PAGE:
In addition to being the right thing to do, this is also just smart business. Michel believes one of the most powerful ways to promote loyalty is by fostering an environment that people are genuinely excited to return to.

“Most companies spend a lot of time focusing on their customer experience, which I wouldn't argue is a bad thing. Some companies spend a good amount of time focusing on their employee experience, which I would also never argue against. But very few companies reserve attention for the other individuals who run the business, like delivery drivers.”

Michel Falcon, Founder and CEO, Brasa Peruvian Kitchen

Attracting and retaining top talent

Sustaining a truly people-first culture requires employees who take it seriously, which is why Michel also invests a significant amount of time in Brasa’s hiring and retention.

Before even having an opportunity to submit an application, Brasa candidates are required to answer a series of questions about character traits and company cultures they admire. Then they’re prompted to watch almost an hour’s worth of videos in which Michel outlines expectations for bringing Brasa’s mission to life. If a candidate makes it through the vetting process and submits an application, Michel knows they’re on board.

But attracting top talent is only half the battle. Michel knows it’s equally important to give your best people a reason to stay, especially in an industry suffering from labor shortages. That’s why he has worked hard to provide competitive pay and benefits packages, along with ongoing professional development opportunities—all with the goal of promoting longevity.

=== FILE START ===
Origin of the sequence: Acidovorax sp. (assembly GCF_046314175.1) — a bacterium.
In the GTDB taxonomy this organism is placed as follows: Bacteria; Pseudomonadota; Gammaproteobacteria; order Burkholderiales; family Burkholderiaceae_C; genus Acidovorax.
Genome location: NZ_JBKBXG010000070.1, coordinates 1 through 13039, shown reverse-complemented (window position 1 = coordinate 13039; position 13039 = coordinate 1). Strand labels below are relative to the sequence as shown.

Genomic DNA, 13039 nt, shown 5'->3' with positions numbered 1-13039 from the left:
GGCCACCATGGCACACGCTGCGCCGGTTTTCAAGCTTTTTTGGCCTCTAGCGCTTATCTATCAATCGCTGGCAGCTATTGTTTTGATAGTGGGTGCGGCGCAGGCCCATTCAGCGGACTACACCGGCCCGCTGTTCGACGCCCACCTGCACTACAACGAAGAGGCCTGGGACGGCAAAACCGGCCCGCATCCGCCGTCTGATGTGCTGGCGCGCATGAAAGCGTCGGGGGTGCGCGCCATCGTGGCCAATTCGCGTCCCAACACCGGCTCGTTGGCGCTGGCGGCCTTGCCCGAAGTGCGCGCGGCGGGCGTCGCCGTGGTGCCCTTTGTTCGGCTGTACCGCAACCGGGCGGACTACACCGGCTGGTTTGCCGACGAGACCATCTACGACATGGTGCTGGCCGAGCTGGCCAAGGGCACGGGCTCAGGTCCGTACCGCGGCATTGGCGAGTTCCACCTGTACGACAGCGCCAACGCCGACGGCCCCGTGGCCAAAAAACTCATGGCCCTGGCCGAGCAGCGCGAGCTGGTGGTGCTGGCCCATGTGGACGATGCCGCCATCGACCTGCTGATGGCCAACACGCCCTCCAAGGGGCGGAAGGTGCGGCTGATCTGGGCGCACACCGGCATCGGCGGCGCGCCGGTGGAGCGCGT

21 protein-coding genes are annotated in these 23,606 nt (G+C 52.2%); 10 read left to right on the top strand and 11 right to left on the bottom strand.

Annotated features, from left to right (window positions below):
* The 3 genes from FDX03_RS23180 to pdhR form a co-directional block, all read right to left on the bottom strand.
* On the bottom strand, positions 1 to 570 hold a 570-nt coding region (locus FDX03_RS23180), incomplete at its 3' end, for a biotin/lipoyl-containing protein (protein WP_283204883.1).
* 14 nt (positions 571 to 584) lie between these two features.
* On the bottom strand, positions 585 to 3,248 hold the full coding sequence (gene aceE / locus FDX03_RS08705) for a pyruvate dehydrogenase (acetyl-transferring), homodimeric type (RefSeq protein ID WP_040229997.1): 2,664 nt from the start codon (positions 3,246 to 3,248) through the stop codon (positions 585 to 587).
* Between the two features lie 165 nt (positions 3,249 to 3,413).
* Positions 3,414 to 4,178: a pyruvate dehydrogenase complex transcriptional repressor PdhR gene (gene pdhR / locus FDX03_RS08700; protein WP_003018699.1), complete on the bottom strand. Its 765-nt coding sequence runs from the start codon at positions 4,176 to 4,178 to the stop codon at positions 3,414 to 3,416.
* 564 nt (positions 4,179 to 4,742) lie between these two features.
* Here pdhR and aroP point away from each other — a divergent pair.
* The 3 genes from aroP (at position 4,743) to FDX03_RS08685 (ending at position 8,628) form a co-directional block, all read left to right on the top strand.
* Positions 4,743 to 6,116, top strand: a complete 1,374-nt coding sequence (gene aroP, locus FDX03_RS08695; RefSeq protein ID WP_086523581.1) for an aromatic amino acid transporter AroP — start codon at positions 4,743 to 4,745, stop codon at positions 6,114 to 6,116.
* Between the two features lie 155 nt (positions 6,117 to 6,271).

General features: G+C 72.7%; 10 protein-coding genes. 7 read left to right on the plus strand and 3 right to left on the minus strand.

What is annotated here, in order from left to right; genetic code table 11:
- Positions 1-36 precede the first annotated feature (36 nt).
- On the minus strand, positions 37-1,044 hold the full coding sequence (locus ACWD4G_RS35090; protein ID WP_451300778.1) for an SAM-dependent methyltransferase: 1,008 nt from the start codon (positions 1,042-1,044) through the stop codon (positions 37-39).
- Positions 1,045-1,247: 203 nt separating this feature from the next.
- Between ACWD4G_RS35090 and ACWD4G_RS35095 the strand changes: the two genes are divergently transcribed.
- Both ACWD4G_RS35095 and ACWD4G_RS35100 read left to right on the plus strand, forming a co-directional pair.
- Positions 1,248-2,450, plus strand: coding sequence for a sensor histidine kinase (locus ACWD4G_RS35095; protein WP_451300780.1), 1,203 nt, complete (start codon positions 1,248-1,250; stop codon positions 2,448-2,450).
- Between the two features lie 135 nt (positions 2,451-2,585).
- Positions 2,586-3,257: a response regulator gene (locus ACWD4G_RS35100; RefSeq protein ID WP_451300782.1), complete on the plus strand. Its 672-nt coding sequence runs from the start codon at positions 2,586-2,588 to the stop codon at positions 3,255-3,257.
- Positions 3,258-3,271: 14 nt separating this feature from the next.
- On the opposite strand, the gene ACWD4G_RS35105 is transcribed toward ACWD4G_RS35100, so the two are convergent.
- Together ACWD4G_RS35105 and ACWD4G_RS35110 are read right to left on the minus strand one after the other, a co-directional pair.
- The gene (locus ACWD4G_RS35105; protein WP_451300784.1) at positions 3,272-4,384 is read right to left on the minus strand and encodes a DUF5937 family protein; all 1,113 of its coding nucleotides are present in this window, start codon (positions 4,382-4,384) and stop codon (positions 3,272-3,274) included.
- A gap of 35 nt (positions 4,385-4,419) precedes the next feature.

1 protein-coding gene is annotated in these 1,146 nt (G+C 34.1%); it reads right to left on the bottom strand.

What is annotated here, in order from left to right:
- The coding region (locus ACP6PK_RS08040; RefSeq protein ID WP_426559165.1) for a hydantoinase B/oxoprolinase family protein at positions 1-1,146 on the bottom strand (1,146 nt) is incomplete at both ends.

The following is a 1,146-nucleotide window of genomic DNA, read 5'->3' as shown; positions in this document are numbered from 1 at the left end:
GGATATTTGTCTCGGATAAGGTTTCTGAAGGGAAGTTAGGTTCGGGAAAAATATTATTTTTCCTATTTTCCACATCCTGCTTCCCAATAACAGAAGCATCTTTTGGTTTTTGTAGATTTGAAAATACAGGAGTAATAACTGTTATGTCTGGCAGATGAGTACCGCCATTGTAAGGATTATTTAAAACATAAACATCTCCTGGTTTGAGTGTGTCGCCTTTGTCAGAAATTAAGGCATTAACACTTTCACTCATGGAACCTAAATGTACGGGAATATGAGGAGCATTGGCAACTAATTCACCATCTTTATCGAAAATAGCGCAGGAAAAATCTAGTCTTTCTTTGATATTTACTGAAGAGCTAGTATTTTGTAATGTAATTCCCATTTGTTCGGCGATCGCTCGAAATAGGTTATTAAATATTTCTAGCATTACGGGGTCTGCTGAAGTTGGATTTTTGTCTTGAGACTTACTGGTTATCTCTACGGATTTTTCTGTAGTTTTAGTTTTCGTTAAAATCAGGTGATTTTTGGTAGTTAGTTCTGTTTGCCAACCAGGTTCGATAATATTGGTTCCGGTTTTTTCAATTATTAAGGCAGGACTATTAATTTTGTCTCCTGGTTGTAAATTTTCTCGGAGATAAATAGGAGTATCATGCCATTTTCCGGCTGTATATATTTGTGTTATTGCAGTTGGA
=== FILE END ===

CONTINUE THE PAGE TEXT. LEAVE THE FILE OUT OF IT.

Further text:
“What we’ve instilled is a culture where, whether we pay you or you pay us, you’re going to leave with an element of hospitality. Extending this to everyone sends a loud message to our team that we all own this.”

Michel Falcon, Founder and CEO, Brasa Peruvian Kitchen

Identify what matters to your business

For any operator looking to put greater definition around their company culture or the strategies they use to engage and uplift the people who keep the business running, Michel offers 3 actionable pieces of advice:

1. Start big

On any given day, an operator will wake up with an endless list of new ideas. Write down every single one. All of them are worth your consideration.

2. Narrow in

Evaluate your list at a bird’s-eye view and ask yourself: What can I implement and measure in the next 30 days? Bookmark the ideas that are more time- and resource-intensive.

3. Look outside

Never ideate in your place of work. You can’t solve problems where they originate. Try looking outside the restaurant industry for sources of inspiration—it worked for Michel.

At the end of the day, Michel’s advice is simple: have faith in humanity. Because if you do right by people, people will want to do right by you. And at Brasa, all signs suggest that this outlook is paying off.

For additional tips and tricks on creating a smooth, positive experience with delivery people, take this self-guided lesson.